Saudi Arabia, Qatar and Turkey have formed a Sunni alliance to counter the rising power of Shia-Iran.
And the battleground for this conflict is Syria, where the Sunni powers allied to the US, UK and France, are attempting to topple the regime of Bashir al Asad, who is allied to Iran, Hezbollah and – yes, Sunni Hamas.
So, how does this work?
Well, Saudi Arabia and the Gulf States are all fighting protests in their own countries – and each are keen to portray the genuinely democratic movements as Shia extremists, especially in Bahrain where protests have been brutally put down by state police.
The Arab Spring which resulted in a democratically elected Islamist government n Egypt has inspired well-educated mainly young people to demand the right to be able to choose who should lead them.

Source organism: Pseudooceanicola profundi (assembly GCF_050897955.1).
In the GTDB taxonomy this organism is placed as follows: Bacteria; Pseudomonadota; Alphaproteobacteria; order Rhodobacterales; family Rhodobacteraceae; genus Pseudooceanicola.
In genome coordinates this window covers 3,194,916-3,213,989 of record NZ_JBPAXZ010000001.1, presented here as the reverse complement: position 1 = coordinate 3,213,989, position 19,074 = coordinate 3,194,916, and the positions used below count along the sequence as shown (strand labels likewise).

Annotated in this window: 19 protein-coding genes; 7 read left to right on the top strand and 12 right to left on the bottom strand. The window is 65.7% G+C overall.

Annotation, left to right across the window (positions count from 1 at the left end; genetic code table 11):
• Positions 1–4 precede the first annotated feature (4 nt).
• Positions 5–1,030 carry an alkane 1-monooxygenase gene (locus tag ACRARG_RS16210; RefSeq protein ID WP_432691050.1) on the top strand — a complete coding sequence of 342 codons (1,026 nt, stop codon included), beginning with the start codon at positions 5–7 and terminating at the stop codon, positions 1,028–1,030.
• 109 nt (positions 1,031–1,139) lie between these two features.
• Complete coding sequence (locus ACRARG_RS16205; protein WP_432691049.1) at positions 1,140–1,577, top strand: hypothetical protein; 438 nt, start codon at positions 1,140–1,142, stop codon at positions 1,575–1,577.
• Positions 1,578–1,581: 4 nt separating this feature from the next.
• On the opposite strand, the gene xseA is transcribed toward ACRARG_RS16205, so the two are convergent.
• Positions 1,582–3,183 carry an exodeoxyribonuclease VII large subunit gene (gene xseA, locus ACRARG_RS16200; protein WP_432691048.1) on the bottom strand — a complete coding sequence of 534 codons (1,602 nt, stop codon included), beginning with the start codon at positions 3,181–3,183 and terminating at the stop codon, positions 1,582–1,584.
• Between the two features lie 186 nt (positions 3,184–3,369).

Trouble is, Saudi Arabia and the Gulf States are not interested in democracy – in fact they will continue to portray this idea as un-Islamic, whilst leading a crackdown on Shia-radicals.
As for Turkey, by stressing its Sunni credentials it is hoping to keep its Kurdish population onside, although the attacks by the PKK would suggest that Ankara may not succeed in the long run.
Ultimately, the attempt by the Sunni powers allied to the West to take control of the phenomena that is the Arab Spring can not succeed.
Nor will Iran’s attempt to put its own stamp on the protests.
For we are seeing a re-shaping of the political map of the Middle East, where the old order of dictators and monarchs are being replaced by democratically elected presidents.
It is also a landscape one, as shown by the example of Hamas, where there is no difference between Sunni or Shia.
As for Syria, well America managed to remain to Iraq and, and continues to remain in Afghanistan, despite facing considerable resistance to their presence.
Nothing in President’s Asad’s statements or demeanour suggests that he is in a hurry to leave any time soon.
Which is of course to the detriment of those who look forward to one day being able to elect who will be their leader.